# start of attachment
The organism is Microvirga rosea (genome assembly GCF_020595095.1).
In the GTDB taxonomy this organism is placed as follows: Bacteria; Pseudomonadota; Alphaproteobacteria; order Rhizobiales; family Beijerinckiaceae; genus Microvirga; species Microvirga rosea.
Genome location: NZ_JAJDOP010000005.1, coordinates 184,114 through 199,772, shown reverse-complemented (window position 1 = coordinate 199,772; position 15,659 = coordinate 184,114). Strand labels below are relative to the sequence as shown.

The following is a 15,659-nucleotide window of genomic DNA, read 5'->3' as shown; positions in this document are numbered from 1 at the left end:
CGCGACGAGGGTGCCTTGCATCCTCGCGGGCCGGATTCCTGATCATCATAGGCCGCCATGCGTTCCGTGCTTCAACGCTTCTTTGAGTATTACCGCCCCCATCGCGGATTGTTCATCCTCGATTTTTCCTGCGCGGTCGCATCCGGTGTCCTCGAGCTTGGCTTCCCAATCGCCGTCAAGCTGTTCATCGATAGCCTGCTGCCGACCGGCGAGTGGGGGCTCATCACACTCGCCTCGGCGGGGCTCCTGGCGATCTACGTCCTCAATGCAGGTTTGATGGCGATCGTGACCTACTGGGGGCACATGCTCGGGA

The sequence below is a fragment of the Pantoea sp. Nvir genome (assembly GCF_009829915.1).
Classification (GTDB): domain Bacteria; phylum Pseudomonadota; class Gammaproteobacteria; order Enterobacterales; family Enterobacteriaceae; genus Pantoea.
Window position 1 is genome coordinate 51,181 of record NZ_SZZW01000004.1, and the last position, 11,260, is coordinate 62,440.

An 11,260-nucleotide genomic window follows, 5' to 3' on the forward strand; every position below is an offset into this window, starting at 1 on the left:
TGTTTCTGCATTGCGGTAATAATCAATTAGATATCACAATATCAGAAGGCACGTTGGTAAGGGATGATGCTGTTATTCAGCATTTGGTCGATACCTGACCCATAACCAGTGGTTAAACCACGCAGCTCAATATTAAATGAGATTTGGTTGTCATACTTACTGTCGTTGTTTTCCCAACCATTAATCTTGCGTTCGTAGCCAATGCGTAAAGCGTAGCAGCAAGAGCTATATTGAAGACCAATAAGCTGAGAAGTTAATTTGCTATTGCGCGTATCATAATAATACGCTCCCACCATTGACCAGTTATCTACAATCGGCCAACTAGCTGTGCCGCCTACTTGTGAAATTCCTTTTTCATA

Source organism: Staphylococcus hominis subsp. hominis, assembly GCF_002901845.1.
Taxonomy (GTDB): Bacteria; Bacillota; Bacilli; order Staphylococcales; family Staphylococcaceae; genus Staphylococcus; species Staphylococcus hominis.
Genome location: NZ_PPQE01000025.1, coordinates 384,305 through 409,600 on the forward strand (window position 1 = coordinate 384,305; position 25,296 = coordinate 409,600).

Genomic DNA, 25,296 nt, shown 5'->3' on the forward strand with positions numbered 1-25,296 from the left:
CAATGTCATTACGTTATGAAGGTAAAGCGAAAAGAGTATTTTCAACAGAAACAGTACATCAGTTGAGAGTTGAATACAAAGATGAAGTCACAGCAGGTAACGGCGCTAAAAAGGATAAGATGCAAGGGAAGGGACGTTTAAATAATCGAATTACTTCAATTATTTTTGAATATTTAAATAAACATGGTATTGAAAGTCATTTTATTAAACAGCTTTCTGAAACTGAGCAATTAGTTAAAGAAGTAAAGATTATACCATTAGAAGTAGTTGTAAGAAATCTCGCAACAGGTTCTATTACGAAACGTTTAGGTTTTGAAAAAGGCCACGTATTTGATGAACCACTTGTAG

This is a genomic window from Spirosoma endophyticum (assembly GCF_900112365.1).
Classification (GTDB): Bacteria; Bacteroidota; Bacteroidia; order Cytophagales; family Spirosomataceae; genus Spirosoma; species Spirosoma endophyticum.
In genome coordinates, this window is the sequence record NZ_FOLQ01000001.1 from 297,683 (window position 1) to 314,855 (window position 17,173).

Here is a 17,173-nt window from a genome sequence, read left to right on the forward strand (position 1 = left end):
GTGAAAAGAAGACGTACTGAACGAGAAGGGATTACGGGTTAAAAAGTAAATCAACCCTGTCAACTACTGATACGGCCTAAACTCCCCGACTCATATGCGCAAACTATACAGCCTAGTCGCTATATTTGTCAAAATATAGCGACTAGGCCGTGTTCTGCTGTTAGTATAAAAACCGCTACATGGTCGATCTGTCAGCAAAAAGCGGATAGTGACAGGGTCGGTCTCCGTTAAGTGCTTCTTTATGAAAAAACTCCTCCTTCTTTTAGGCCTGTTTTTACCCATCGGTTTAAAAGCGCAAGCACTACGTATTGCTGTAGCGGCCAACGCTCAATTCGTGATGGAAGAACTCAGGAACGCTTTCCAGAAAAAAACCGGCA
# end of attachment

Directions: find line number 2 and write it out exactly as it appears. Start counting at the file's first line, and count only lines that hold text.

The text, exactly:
In the GTDB taxonomy this organism is placed as follows: Bacteria; Pseudomonadota; Alphaproteobacteria; order Rhizobiales; family Beijerinckiaceae; genus Microvirga; species Microvirga rosea.